“I don’t think I could make everyone happy. That’s the thing about mandatory reading; it is hard to make everyone happy because not everybody likes one genre or another,” said Broady.

Newspaper, yearbook staffs excel at recent competitions

By Sidney Reynolds

Last Friday The Bagpiper newspaper Staff and Bartizan Yearbook staff went to Southeastern Indiana’s High School Press Association convention at Indiana University Southeast where The Bagpiper was named Newspaper of the Year for the ninth consecutive year. Additionally, the Bartizan yearbook was named Yearbook of the Year.

The Bagpiper newspaper and Bartizan yearbook were honored at two different conventions in October. The Bagpiper was named a Hoosier Star newspaper at the Indiana High School Press Association convention, and Newspaper of the Year at the Southeastern Indiana Student Press Association convention. The Bartizan was named Yearbook of the Year at the SISPA convention. Photo by JT Samart.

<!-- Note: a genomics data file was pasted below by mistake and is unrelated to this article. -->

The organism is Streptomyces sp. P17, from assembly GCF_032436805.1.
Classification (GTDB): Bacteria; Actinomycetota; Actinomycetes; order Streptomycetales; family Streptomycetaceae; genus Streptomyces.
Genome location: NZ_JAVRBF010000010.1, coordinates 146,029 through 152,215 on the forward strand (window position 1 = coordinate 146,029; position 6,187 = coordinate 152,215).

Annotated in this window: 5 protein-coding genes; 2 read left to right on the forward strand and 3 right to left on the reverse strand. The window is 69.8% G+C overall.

These honors came one week after The Bagpiper was named a Hoosier Star newspaper at the annual Indiana High School Press Association convention at Franklin College, placing it among the state’s top newspapers. The newspaper and Bartizan yearbook also won several individual Harvey awards at the IHSPA convention.

“I was really happy to see it do so well. We spent a lot of time and dedication on producing a good book for our students and competitions,” said senior Lauren McNeeley, Bartizan editor-in-chief.

Sophomore Jalyn Kowalski won second place in On-site Student Life Design at the IHSPA convention.